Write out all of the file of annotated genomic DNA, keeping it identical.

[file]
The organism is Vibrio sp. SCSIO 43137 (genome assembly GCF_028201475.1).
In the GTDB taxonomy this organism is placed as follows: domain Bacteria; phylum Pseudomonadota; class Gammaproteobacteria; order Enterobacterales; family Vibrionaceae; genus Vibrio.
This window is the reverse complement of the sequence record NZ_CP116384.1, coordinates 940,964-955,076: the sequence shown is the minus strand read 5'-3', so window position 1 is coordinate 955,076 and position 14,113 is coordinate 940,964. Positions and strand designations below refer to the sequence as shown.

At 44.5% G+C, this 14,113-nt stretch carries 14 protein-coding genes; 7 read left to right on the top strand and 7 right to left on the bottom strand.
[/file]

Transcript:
The organism is Vibrio sp. SCSIO 43137 (genome assembly GCF_028201475.1).
In the GTDB taxonomy this organism is placed as follows: domain Bacteria; phylum Pseudomonadota; class Gammaproteobacteria; order Enterobacterales; family Vibrionaceae; genus Vibrio.
This window is the reverse complement of the sequence record NZ_CP116384.1, coordinates 940,964-955,076: the sequence shown is the minus strand read 5'-3', so window position 1 is coordinate 955,076 and position 14,113 is coordinate 940,964. Positions and strand designations below refer to the sequence as shown.

At 44.5% G+C, this 14,113-nt stretch carries 14 protein-coding genes; 7 read left to right on the top strand and 7 right to left on the bottom strand.